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MAKKAH: The preservation of cultural heritage is of the utmost importance in the Kingdom, and the Saudi Heritage Commission is taking significant steps to protect and promote the country’s architectural treasures.

With the recent nomination of 50,000 urban heritage assets for registration, these sites will be added to the Architectural Heritage Register, joining the already registered 3,400 sites.

This collaborative effort, in accordance with the antiquities and urban heritage system, aims to utilize modern technologies to register, categorize, and encode these assets. This initiative not only preserves architectural heritage but also fosters community involvement and paves the way for future development plans.

Salma Hawsawi, a professor of ancient history at King Saud University, said that the Saudi Heritage Commission is currently implementing projects aimed at preserving architectural heritage.

One of these projects is focused on registering urban sites found in all 13 administrative regions of the Kingdom in the Architectural Heritage Register.

Hawsawi said: “This endeavor involves active participation from local communities and encompasses a wide range of structures, including villages, neighborhoods, towers, fortresses, ancient temples, castles, walls, and mosques. These sites possess a rich historical and cultural significance, reflecting the unique aesthetic value created by humanity since ancient times.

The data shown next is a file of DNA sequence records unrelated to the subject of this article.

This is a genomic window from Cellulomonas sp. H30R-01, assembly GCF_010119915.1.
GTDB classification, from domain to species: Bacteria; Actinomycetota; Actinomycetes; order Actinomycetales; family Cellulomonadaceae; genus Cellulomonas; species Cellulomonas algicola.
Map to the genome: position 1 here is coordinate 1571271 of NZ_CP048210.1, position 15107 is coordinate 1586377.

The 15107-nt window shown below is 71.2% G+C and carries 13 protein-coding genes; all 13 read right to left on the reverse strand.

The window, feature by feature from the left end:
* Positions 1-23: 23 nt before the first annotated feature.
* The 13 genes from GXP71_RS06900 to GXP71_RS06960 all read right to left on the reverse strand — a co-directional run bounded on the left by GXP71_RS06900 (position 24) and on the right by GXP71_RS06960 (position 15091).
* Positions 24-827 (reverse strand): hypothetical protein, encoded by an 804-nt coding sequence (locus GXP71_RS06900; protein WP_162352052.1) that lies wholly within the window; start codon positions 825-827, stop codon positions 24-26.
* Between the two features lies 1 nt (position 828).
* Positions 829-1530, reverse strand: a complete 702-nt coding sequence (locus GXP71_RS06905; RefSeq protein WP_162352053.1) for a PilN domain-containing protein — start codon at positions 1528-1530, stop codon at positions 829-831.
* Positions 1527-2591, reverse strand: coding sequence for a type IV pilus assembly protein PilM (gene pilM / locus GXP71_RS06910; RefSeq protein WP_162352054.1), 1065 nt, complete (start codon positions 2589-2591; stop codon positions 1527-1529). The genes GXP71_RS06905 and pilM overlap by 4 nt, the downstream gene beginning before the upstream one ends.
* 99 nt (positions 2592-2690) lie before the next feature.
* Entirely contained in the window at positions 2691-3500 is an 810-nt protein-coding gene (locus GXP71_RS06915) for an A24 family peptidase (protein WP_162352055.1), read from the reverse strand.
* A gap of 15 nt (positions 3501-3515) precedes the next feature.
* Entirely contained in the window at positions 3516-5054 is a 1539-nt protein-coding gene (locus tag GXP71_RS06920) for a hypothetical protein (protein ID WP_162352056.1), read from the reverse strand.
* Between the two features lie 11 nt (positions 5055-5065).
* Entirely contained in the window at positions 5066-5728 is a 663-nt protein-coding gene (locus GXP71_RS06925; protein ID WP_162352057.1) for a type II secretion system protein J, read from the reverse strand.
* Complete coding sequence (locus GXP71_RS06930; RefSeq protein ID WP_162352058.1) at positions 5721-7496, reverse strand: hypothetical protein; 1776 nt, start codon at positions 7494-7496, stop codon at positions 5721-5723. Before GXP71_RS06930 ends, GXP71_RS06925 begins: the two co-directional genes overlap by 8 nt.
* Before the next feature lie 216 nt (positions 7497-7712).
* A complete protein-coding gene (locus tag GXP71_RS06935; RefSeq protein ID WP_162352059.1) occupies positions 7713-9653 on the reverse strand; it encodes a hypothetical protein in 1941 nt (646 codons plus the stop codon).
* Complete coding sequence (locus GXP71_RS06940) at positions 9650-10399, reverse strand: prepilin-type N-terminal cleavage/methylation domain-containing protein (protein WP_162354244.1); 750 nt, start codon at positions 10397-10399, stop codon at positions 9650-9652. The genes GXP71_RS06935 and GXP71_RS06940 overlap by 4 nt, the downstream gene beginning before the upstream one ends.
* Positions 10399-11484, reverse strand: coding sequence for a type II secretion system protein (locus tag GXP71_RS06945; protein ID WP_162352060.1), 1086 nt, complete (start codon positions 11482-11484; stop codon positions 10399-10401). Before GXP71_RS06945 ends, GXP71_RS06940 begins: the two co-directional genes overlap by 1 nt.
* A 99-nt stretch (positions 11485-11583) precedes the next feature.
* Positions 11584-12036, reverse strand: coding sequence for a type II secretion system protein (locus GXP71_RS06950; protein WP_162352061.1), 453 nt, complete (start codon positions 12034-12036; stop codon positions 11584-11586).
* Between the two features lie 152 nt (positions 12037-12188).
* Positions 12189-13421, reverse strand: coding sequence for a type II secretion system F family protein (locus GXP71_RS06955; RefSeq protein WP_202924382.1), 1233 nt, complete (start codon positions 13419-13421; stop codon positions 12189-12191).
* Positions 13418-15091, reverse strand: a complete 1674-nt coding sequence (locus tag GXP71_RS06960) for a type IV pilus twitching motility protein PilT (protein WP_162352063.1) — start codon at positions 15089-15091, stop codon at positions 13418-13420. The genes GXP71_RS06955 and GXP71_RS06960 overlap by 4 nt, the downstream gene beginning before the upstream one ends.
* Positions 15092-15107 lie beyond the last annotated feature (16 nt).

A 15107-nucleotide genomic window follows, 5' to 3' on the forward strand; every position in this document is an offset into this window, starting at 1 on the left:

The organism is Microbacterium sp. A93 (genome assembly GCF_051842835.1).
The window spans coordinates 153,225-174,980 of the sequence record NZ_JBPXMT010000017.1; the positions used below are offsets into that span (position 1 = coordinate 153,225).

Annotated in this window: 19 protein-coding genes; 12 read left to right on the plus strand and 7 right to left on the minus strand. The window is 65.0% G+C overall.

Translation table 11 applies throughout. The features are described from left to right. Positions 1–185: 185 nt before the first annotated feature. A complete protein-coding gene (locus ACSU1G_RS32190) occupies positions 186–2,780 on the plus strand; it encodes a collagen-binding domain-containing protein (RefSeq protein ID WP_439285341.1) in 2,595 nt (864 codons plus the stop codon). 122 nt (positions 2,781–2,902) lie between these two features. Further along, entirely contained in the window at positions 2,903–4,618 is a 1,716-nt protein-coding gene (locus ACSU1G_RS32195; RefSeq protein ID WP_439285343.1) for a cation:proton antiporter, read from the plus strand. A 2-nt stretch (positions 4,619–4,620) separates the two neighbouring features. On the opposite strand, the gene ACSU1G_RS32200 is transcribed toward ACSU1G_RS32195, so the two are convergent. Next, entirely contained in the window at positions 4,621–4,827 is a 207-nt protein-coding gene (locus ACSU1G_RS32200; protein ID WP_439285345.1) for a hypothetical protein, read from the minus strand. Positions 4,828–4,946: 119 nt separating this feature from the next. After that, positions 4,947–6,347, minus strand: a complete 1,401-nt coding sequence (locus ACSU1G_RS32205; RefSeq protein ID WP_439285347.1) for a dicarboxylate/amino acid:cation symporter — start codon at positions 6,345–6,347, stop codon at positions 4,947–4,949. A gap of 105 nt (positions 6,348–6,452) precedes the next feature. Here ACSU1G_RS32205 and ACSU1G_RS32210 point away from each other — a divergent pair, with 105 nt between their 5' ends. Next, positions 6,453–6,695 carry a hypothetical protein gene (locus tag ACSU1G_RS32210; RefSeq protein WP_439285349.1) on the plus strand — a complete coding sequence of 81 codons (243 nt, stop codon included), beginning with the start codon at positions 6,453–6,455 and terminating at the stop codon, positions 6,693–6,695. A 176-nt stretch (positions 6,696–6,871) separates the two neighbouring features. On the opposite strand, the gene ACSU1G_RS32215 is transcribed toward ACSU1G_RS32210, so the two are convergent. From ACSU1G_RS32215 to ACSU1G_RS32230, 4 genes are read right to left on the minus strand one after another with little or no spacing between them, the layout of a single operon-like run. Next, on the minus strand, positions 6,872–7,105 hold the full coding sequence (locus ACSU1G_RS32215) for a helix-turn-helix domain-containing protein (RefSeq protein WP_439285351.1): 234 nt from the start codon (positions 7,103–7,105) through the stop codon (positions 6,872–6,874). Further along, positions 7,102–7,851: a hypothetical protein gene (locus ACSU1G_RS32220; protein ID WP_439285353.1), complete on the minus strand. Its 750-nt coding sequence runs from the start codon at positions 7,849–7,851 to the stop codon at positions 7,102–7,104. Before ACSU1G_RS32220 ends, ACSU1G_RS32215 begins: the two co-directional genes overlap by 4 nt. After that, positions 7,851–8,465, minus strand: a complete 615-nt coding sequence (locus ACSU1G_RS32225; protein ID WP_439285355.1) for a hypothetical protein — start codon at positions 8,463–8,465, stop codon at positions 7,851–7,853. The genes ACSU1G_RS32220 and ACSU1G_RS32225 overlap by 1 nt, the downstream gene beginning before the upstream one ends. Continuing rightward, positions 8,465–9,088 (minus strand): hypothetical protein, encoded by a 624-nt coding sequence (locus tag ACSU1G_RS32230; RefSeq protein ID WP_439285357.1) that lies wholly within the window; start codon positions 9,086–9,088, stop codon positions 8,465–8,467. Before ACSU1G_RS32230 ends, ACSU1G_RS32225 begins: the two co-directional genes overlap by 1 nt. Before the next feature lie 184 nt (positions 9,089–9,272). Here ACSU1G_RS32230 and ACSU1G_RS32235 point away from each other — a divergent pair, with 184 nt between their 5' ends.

Salma Hawsawi, a professor of ancient history at King Saud University. (Supplied)

“Each region of the Kingdom possesses its own distinct architectural heritage, setting it apart from others. This diversity can be attributed to the varied terrains found throughout the country, which influenced the choice of construction materials. The embellishments adorning the facades, doors, and windows of buildings were inspired by the local environment.

“The coastal communities, for instance, incorporated gypsum and wood into their architecture and decorations. Mountain communities, known for their physical strength, utilized their abilities to carve houses and graves into the mountains. Numerous pieces of evidence support this notion, as caves scattered across the Kingdom are adorned with drawings and inscriptions that depict the rich history of these communities.”

He added: “Due to the significance of architectural heritage and its close connection to culture, heritage, and identity, the Saudi Heritage Commission initiated a project with the objective of gradually registering 50,000 sites into the Architectural Heritage Register.

“The process consists of several stages. First, an extensive search and discovery of sites takes place. This is followed by the nomination phase, where all relevant information about the sites is collected.

“The third stage involves the registration of the sites, during which the data is carefully examined and validated. Subsequently, the fourth stage focuses on classifying the sites according to the standards set by the commission. Finally, in the fifth and final stage, a code is assigned to each site and plaques are installed to validate their authenticity and historical significance.”

Hawsawi highlighted the project’s aim of preserving cultural heritage and having it listed in the national register as a step toward potential inclusion in UNESCO’s World Heritage List.

He added: “This registration holds political, economic, and social dimensions, as it strengthens international relations, diversifies the national economy, reduces unemployment, and enhances the overall standard of living.”

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